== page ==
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UK Government is blasted for refusing to extend VAT freeze on medical PPE

UK Government is blasted for refusing to extend VAT freeze on medical PPE despite daily Covid cases rising above 20,000 and hospital beds filling up

  • An email seen by MailOnline to industry representatives from the Treasury confirmed 20 per cent VAT on PPE will resume from 31 October 
  • The increase will be passed on to consumers for items like surgical masks 
  • The Government initially introduced a VAT freeze on the items on 1 May  

The Government has been criticised for refusing to extend a VAT freeze on PPE, despite demand being higher than ever before as the country grapples with a spike in coronavirus cases.

An email seen by MailOnline to industry representatives from the Treasury confirmed that VAT of 20 per cent on PPE they manufacture would resume from 31 October.

The controversial decision means that the increase will be passed on to consumers for items such as medical-grade surgical masks, which have become mandatory in many areas of British life.

The Government introduced its VAT freeze on PPE on 1 May, initially stating that it would run until 31 October, to help cope with a surge in demand. 

The Government has been criticised for refusing to extend a VAT freeze on PPE, despite daily Covid cases rising above 20,000 (file photo)

With the pandemic still gripping the country and the UK today announcing 20,530 more coronavirus cases and the deaths of 224 people, industry officials had been lobbying Government for an extension of the freeze – insisting that it was in the national interest. 

There has also been a steady increase in the number of hospitalisations with the northern regions of England and the Midlands already reporting that they are at capacity.

James Bielby, Chief Executive of the Federation of Wholesale Distributors, which represents companies involved in purchasing and distributing PPE told MailOnline: ‘The Government’s decision means that the cost for PPE will be passed on to consumers.

‘We are still in the middle of the pandemic and in a period of restrictions across the whole country and believe that the VAT freeze on PPE needed to stay in place.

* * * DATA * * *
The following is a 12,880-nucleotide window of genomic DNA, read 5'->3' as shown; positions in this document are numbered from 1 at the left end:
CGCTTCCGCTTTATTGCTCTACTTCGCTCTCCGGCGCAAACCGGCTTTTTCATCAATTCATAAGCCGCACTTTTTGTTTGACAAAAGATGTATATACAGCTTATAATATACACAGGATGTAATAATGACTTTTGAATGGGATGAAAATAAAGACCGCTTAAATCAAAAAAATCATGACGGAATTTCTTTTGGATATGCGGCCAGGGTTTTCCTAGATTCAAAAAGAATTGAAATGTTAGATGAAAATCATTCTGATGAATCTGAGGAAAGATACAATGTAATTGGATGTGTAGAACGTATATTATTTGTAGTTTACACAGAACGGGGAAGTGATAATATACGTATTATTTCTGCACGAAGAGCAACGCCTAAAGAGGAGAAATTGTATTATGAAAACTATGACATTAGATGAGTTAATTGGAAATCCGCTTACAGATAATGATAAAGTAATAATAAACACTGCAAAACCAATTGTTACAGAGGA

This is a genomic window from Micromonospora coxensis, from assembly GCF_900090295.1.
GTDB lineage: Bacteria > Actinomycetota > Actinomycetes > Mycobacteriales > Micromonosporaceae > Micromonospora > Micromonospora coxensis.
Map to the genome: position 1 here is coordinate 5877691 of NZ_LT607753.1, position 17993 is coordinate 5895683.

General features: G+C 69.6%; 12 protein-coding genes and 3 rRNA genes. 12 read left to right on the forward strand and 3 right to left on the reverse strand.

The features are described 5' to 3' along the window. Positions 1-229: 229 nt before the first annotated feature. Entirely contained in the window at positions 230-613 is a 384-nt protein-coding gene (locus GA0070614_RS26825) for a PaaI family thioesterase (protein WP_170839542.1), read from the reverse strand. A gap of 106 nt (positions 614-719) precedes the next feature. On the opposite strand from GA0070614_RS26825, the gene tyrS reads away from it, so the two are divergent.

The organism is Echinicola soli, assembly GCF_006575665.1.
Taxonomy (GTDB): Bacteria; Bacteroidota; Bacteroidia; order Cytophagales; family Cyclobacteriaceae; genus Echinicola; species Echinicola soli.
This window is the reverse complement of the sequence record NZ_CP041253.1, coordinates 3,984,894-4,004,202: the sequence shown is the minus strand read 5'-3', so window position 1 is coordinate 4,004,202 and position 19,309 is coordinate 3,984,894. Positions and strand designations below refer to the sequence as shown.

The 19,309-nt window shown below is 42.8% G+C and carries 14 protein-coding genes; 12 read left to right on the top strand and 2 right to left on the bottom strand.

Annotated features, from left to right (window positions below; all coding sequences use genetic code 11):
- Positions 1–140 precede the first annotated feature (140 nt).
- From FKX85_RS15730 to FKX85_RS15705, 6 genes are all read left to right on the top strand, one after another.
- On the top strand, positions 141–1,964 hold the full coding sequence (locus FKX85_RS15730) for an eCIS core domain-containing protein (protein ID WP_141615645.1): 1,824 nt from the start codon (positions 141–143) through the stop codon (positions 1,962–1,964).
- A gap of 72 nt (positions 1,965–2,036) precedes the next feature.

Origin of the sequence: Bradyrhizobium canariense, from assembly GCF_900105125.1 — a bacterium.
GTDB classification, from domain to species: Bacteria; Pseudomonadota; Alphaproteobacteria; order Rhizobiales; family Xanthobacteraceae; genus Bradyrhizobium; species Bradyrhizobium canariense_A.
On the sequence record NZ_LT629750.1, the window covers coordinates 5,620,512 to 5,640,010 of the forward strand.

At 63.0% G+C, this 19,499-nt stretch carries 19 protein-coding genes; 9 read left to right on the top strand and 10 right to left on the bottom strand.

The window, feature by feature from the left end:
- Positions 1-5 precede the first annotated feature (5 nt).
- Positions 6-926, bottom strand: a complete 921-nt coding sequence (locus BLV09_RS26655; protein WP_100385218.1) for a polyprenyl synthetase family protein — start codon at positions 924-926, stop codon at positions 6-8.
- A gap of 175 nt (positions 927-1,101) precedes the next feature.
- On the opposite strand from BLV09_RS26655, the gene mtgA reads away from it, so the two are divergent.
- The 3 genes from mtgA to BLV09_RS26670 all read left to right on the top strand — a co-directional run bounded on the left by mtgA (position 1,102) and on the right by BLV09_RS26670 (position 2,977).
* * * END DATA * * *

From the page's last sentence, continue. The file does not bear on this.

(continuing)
‘There is a compelling argument for this and valid reasons for it to continue. We will continue lobbying Government but are very disappointed with their decision.’ 

Tory MP Philip Dunne, who pushed for the exemption earlier in the pandemic, told MailOnline the exemption should stay in place.

‘As one of those who pressed the Chancellor in the spring to get relief for PPE to help the care sector, it remains under pressure as we head into winter,’ the former minister said.

‘I would urge him to extend the VAT relief until we come out the other side of the Covid pandemic.

‘I am particularly concerned about care homes because they have an enormous demand for it.’ 

Both hospitals and care homes need medical-grade PPE supplies to ensure their staff, patients and residents are kept safe from the virus. 

Early in the pandemic, reports of doctors and nurses using bin bags to protect their bodies and feet were commonplace due to a shortage in PPE for frontline staff.    

Nurses pictured wearing clinical waste bags on their heads at Northwick Park hospital in March

Nurses pictured wearing clinical waste bags on their heads at Northwick Park hospital in March

The news of the imminent end to the VAT freeze comes shortly after it was announced that demand for beds has prompted the NHS Nightingale Hospital in Manchester to reopen in the next week as the city heads into a Tier Three lockdown. 

Hospitals in neighbouring Liverpool are already treating more Covid-19 patients than in April.

A local NHS boss today announced the temporary hospital, set up in the Manchester Central Conference Centre, will be brought back into use before the end of next week. It will become the first one in England to reopen.

It had closed in June when the first wave of the UK’s outbreak burned out, but there are now fears that local hospitals will be inundated with Covid patients again.

The Nightingale will not be used to treat people seriously ill with coronavirus but instead opened to add capacity for ‘additional rehabilitation’. 

Read more at DailyMail.co.uk


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